Microsoft Anechoic Chamber
© MicrosoftInside Microsoft's Anechoic Chamber
Silence is golden — unless you find yourself in the quietest room in the world.

In 2015, Microsoft built what is now in the Guinness Book of World Records as the quietest place on the planet.

Known as the anechoic chamber at the company's headquarters in Redmond, Washington, "ultra-sensitive tests" performed in 2015 gave an average background noise reading of -20.35 dBA (decibels A-weighted — a measurement of the sound pressure level).

Only very few people have been able to withstand being in the room for a long period of time — at most an hour.

After a few minutes, you'll already start to hear your own heartbeat. A few minutes after that, you can hear your own bones grinding and blood flowing. The point of the anechoic chamber isn't that you will hear nothing, but that it will remove all other outside noise and allow you to hear the endless sounds of your own body. Only in death is the body completely silent.

Environments we think of as ultra-quiet are typically louder than the human hearing threshold, which is around 0 decibels. A library reading room, for instance, might chalk up around 40 decibels.

With no sound from the outside world coming in, the total and utter silence will gradually turn into an unbearable ringing in your ears. This will likely lead you to lose your balance due to the lack of reverberation in the room, which impairs your spatial awareness.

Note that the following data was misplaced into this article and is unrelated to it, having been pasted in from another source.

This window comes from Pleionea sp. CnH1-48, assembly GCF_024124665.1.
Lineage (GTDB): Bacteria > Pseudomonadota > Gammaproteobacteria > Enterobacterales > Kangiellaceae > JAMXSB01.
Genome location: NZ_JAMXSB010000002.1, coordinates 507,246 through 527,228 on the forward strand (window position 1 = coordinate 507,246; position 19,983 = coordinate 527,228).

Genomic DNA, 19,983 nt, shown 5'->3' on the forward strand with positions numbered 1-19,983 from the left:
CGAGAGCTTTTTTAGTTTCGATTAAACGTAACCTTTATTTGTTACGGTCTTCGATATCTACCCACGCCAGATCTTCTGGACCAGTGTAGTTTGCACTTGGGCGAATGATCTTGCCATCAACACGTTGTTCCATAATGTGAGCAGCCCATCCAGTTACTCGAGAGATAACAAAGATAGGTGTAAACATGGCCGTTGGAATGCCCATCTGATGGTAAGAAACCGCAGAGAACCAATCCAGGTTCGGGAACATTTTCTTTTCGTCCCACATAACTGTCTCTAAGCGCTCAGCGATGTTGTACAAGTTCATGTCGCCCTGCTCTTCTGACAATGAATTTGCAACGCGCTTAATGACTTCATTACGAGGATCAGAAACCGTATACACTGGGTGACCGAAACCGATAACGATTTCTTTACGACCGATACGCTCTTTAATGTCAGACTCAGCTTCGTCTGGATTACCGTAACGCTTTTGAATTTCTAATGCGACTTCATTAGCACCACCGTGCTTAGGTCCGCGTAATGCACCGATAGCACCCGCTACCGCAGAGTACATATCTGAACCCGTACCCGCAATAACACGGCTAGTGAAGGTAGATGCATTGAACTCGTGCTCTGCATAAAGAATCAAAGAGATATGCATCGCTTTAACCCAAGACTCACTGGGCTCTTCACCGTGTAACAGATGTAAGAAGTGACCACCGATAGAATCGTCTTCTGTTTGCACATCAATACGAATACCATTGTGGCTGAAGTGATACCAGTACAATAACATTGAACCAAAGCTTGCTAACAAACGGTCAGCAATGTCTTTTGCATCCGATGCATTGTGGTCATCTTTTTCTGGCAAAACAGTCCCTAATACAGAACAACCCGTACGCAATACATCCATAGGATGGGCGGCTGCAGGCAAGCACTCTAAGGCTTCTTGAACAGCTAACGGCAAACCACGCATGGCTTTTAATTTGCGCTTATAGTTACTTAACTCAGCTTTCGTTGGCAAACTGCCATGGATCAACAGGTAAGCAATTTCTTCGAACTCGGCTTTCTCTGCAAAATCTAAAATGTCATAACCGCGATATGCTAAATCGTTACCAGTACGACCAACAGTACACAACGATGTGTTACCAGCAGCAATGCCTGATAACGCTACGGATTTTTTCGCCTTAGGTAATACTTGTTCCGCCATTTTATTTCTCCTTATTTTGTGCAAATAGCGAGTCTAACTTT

"When you turn your head, you can even hear that motion. You can hear yourself breathing and it sounds somewhat loud." Hundraj Gopal, principal designer of the chamber at Microsoft, previously said.

The word anechoic means "without echo." It took two years to design the space.

Made up of six layers of concrete and steel, it's a bit disconnected from the surrounding building. An array of vibration-damping springs are situated below. Inside, fiberglass wedges are mounted on the floor, ceiling, and walls to break up sound waves before they have a chance to bounce back into the room.

Meanwhile, another anechoic chamber is hoping to earn the new title of the quietest room in the world.

Located at Orfield Laboratories in Minneapolis, the room achieved "a legitimate measurement" of "-24.9 dBA," according to Steven J. Orfield, who designed the space. It had previously held the record.

Orfield told the New York Times that he has filed an application for his chamber to reclaim its title and is currently awaiting a response from Guinness World Records.

A representative for Guinness confirmed receipt of Orfield's newest submission to the outlet, adding that Guinness's records-management team is in the process of "assessing both his evidence and their testing criteria."